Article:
Well known author and historian Charles Adams, writes in his book, For Good and Evil: The Impact of Taxes on the Course of Civilization that “the Civil War was little more than an attack by the North on the South to protect a tax base and capitalist gain. ” According to Adams, the North, wanted more than anything to raise taxes both to support a public works agenda and to protect Northern goods from competition with imports purchased by Southern land owners to support the cotton industry. (Adams, 1993) Slavery was the side dish of the economic meal served by and between southern and northern states.

Racial inequality existed in northern states as well. With the end of the war came the President Lincoln’s Emancipation Proclamation in 1863, which freed all slaves in the Confederacy. Then, the Thirteenth, Fourteen and Fifteen Amendments to the Constitution known as the Civil War Amendments were established which provided the following, respectively: 1. Banned all forms of slavery and involuntary servitude; 2. Guaranteed equal protection and due process of the law to all U. S. citizens, including freed slaves; and 3.

Guaranteed the right of citizens to vote, regardless of their race, color or previous condition of servitude. (O’Connor & Sabato, 2009) The Civil Rights Act of 1875 was passed by Congress which provided equal access to public accommodations and prohibited the exclusion of African Americans from jury service. In the Supreme Court case Plessy v. Ferguson 163 U. S. 537 (1896) the high court upheld and thus judicially established separate but equal clause when they ruled in favor of the State of Louisiana, upholding the law mandating racial segregation on its trains.

This decision established the Jim Crow laws that became a way of life for Americans that would not end for more than 60 years. In early 1909 the National Association for the Advancement of Colored People was founded by W. E. B. Du Bois, Mary White Ovington, Ida B. Wells, Henry Moskowitz and William English Walling, and other multi-racial and multi-religious group of social and political activists. The mission of this newly formed organization was to act as a legislative and legal advocate, pushing for a federal anti-lynching law and for an end to state-mandated segregation. NAACP. org, 2009) Under the leadership of Special Counsel Charles Houston, the NAACP systematically chipped away at America’s “separate but equal” doctrine in the court system. With public schools as their ultimate goal, they began by attacking admissions into state graduate and professional schools. The first such case was Hocutt v. Wilson (1933) which was heard in the Supreme Court of Durham County, North Carolina. Thomas R. Hocutt was an African American who sought access to the University of North Carolina’s School of Pharmacy and an assignment to a dormitory room.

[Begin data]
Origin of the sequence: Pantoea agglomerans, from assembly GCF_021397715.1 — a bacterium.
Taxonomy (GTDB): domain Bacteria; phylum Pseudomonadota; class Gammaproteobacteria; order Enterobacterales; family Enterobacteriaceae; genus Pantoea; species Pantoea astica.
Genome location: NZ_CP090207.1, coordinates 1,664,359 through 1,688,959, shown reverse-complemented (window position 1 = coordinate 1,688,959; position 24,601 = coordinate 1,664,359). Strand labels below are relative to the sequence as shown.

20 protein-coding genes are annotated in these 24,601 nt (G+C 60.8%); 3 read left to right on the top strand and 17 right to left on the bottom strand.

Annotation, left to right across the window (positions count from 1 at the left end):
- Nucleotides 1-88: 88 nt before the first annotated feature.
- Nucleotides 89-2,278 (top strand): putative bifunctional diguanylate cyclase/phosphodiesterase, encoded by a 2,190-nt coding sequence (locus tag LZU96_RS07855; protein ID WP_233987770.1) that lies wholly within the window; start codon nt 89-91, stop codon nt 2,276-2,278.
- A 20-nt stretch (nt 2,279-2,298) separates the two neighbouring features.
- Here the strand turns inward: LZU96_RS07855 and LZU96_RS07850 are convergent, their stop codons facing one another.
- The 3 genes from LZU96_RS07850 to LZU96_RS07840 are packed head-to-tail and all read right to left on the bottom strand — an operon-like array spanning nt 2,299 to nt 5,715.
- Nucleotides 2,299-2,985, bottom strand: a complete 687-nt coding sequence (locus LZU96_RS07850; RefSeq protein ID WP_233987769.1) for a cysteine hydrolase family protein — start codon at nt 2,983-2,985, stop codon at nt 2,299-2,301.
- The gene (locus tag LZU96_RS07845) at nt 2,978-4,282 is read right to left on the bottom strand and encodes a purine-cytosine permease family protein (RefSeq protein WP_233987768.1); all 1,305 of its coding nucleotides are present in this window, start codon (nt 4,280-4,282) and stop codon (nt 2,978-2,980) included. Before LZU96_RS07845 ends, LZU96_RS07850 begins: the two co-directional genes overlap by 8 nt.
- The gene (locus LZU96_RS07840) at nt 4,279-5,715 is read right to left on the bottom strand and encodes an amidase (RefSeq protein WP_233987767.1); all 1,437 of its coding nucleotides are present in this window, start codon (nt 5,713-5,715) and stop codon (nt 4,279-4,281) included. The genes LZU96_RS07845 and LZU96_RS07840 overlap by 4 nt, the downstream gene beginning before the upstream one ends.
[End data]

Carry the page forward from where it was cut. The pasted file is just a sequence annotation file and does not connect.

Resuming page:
The case was tried by Durham attorneys, Conrad O. Pearson and Cecil A. McCoy. The plaintiff lost the case on the following arguments from the defense, represented by Attorney General Dennis Brummitt: 1. Defendant failure to provide sufficient transcripts; 2. The University’s lack of authority to disregard state law that required racial segregation in education; and 3. If called upon by the U. S. Supreme Court, the Court would be unlikely to require provision of professional education of Negros in violation of state law to specifying separation of blacks and whites.

Although the attorneys’ lost the case, they laid the foundation for Brown v. Board of Education which would be decided 20 years later. (Ware, 1983) The NAACP lawyers would be ready for the next case, University of Maryland v. Murray heard in the U. S. Court of Appeals of Maryland in 1936. Murray was denied admission to the University of Maryland, School of Law based solely on his race. This case was won and Murray became the first African American to graduate from a public law school.